Very often a discussion what kind of benefits belong to a given mineral asset owner is omitted or extremely simplified. Definitely this is not only an academic problem. Since valuing mineral assets means in practice valuing owner’s benefits on cannot avoid defining them properly. This issue is quite complicated in case of mineral resources since they often are amalgamated irrevocably with other properties like land, mining infrastructure and machines.

3.2. Proved Reserve Quantities

Proved reserves quantities are reported according to proprietary classification systems developed by Oil and Gas companies themselves but modelled after a scheme developed and approved by the Society of Petroleum Engineers, the World Petroleum Congress and the American Association of Petroleum Geologists. The system classifies recoverable hydrocarbons into six categories based on their status at the time of reporting—three deemed commercial and three potentially recoverable. Within the commercial classification are proved reserves and two categories of unproved: probable and possible. The potentially recoverable categories are also referred to as contingent resources. For reserves estimates to be classified as proved they must meet all SEC standards. In practice oil companies report oil, gas and condensate separately. Oil and condensate volumes are given in barrels while gas in cubic feet. Even though they seem to be very basic data, there is a considerable amount of judgments applied in their preparation. At least once, in case of Royal Dutch Shell, proved reserves quantities reported were successfully challenged and this renowned corporation was forced to admit overstatement of proved reserves reported by 10% in 2003 but by as much as 26% in 1999.

In all other cases reporting of mineral reserves and/or resources is based on general accounting rules prescribing disclosure of all material information influencing a financial position of the reporting company. Where mining activities contribute vastly to profitability of a given company such disclosures may be considered mandatory under various regimes [6] .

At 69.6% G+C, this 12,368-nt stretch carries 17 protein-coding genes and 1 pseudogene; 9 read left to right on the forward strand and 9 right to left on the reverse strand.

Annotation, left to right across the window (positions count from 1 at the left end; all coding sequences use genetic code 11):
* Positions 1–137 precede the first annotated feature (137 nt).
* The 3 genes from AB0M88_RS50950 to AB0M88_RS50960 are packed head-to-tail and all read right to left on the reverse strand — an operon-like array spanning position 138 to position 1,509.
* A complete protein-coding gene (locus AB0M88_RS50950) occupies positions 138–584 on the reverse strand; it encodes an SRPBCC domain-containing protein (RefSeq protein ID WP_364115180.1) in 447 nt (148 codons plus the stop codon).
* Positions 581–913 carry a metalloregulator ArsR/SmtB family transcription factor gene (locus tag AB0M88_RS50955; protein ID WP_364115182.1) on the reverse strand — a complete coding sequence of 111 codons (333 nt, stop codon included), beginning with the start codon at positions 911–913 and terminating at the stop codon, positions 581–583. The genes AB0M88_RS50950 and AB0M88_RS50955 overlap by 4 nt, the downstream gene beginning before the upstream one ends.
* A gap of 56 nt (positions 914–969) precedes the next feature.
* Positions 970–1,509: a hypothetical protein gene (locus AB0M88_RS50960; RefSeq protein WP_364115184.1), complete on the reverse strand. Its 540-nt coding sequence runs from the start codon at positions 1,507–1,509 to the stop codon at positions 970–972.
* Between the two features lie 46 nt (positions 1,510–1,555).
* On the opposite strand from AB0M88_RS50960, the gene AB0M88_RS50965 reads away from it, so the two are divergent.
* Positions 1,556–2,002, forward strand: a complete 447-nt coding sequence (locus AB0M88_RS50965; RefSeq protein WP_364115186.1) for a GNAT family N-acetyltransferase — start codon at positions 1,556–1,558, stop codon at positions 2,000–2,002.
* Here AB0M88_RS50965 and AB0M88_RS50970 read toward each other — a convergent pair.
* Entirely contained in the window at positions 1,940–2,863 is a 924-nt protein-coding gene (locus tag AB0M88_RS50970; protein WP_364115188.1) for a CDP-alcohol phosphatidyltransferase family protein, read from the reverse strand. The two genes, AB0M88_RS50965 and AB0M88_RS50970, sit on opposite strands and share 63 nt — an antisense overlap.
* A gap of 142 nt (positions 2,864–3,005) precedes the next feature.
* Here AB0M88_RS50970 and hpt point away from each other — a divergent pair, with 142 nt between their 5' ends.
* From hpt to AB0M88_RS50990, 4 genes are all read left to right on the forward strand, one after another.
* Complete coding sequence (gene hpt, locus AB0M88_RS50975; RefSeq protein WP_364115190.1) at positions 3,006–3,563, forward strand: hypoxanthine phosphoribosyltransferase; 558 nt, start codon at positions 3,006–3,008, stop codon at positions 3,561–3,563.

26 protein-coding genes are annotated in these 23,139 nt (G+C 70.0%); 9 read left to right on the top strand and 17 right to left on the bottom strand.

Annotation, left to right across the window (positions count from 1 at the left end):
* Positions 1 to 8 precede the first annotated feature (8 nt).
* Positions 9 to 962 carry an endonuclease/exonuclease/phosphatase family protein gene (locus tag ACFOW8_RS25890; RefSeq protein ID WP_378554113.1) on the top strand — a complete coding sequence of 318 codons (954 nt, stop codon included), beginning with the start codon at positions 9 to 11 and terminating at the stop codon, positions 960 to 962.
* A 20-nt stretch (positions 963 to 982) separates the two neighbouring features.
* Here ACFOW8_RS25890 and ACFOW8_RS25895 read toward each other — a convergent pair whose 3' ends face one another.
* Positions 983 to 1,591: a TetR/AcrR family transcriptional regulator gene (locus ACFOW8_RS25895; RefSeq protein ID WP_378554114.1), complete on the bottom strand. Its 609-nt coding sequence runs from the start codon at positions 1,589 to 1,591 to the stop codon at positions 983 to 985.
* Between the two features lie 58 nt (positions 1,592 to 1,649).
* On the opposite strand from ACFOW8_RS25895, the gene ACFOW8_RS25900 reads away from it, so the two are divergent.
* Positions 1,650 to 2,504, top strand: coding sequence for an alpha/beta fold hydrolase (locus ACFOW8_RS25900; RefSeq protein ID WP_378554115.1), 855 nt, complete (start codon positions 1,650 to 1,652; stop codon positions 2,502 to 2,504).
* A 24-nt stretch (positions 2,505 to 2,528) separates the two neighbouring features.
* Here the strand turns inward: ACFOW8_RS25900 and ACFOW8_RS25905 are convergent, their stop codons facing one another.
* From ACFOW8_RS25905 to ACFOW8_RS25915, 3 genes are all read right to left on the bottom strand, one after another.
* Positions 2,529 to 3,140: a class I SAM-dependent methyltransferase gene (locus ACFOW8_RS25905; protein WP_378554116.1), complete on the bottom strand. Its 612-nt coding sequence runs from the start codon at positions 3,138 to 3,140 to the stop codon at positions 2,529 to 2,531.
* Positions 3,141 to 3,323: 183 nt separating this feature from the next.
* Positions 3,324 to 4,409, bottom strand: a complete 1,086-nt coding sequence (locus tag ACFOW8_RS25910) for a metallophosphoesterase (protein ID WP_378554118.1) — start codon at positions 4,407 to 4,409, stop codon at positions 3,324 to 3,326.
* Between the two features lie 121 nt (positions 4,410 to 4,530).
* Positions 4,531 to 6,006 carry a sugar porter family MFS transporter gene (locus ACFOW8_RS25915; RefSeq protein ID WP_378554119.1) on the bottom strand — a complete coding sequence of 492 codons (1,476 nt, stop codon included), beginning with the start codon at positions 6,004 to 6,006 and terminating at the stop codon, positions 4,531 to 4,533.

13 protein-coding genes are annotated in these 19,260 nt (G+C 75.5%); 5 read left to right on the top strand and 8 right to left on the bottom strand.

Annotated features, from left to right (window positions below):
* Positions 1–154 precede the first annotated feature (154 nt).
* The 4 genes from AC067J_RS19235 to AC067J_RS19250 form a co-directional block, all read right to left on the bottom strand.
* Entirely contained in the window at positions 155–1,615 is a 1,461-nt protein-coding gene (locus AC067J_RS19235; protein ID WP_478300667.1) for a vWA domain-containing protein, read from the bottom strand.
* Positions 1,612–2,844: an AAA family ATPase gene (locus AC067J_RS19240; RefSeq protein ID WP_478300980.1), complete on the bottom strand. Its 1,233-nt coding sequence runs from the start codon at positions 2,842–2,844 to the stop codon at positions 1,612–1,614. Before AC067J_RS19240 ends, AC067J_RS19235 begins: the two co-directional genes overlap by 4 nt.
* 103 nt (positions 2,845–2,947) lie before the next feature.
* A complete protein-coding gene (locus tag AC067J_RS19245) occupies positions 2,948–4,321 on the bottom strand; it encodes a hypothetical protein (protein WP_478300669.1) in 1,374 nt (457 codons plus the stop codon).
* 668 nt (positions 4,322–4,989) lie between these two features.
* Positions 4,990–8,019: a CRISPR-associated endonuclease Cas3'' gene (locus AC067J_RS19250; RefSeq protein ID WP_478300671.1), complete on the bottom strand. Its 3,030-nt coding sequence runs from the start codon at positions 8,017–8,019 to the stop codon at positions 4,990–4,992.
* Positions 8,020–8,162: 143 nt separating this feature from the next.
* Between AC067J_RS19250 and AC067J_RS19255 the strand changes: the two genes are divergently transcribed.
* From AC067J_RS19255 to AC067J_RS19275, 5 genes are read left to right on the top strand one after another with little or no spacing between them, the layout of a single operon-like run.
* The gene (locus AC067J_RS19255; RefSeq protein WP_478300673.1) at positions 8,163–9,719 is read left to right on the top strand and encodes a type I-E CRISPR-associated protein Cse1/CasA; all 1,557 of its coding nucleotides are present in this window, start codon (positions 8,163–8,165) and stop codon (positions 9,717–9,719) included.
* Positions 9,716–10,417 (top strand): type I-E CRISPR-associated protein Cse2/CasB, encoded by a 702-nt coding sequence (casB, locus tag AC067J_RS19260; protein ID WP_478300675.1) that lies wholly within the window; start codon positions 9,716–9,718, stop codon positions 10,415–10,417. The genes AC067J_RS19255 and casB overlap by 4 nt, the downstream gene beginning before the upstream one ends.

3.3. Capitalized Exploration and Development Costs

Capitalized exploration and development costs reflect historical cost approach to asset valuation, still the accepted by accounting standards and commonly used. One counts among them those incurred in connection with acquisition of rights to explore, investigate, examine and evaluate an area for mineralization. Exploration may be conducted before or after the acquisition of mineral rights [7] [8] . IFRS 6 mentions the following examples of expenditures (the list is not exhaustive):

• Acquisition of rights to explore;

• Topographical, geological, geochemical and geophysical studies;

• Exploratory drilling;

• Trenching;

• Sampling;

• Activities in relation to evaluating the technical feasibility and commercial viability of extracting a mineral resource [9] .

An important restriction has been added forbidding application of IFRS 6 to expenditures incurred:

• Before the exploration for and evaluation of mineral resources, such as expenditures incurred before the entity has obtained the legal rights to explore a specific area.

• After the technical feasibility and commercial viability of extracting a mineral resource are demonstrable [9] .